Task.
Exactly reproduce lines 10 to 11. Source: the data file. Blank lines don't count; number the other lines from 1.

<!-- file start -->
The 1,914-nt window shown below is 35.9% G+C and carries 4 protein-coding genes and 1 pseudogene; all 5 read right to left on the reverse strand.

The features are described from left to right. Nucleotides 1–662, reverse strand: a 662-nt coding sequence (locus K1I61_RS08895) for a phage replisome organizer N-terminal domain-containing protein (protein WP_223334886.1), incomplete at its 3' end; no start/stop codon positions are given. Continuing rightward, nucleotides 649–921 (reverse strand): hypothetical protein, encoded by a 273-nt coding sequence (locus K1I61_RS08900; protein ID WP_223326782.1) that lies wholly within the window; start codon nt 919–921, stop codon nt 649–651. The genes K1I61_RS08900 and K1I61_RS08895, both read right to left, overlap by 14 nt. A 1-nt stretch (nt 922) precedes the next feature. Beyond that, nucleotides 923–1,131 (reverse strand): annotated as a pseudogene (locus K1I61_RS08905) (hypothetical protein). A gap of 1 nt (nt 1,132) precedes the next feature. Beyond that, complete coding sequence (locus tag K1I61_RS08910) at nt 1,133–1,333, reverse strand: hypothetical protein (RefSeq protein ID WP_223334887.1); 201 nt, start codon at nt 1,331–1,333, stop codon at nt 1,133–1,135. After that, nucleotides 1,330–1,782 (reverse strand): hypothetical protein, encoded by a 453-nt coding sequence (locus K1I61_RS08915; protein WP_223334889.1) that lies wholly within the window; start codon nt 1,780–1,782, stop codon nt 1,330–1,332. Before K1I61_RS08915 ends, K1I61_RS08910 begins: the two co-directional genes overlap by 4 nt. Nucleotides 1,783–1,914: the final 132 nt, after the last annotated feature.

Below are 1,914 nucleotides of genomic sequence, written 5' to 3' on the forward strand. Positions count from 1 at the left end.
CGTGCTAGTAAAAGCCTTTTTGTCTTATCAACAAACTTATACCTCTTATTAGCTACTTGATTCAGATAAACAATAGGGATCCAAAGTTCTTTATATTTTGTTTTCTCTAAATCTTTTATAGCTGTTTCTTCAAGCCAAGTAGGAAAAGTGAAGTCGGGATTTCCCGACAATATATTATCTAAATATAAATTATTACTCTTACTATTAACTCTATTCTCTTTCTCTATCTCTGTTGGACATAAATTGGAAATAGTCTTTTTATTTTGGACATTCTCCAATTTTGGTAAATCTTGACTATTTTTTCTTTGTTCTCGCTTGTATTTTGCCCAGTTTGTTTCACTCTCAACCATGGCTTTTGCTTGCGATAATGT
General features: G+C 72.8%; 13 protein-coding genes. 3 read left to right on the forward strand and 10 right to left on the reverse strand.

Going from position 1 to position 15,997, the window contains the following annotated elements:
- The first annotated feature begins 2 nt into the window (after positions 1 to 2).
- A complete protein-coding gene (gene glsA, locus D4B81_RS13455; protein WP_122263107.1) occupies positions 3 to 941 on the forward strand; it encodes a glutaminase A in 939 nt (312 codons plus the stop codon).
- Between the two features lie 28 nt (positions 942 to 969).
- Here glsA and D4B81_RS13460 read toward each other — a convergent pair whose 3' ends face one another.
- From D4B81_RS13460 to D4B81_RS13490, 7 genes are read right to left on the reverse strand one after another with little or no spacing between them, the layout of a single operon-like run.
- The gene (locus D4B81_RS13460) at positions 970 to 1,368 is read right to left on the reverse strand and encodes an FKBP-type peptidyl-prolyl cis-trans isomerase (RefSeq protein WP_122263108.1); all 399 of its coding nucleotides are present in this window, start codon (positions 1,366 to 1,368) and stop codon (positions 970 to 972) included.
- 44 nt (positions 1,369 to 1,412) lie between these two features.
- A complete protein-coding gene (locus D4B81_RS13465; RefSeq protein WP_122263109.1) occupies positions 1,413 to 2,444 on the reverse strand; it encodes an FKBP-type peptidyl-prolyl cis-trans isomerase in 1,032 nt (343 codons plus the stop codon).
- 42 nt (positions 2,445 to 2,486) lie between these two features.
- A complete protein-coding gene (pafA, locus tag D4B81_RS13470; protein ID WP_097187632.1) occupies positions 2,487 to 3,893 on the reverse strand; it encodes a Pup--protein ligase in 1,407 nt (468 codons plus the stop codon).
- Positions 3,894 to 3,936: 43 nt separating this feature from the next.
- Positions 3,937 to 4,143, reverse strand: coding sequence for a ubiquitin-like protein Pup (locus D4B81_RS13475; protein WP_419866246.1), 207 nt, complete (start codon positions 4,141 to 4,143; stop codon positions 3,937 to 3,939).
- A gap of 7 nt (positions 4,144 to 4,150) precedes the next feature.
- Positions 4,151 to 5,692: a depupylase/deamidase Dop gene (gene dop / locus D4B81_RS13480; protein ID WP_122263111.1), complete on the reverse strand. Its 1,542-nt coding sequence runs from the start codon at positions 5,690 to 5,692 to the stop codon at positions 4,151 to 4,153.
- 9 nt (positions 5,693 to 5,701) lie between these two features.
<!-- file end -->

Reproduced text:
- Here glsA and D4B81_RS13460 read toward each other — a convergent pair whose 3' ends face one another.
- From D4B81_RS13460 to D4B81_RS13490, 7 genes are read right to left on the reverse strand one after another with little or no spacing between them, the layout of a single operon-like run.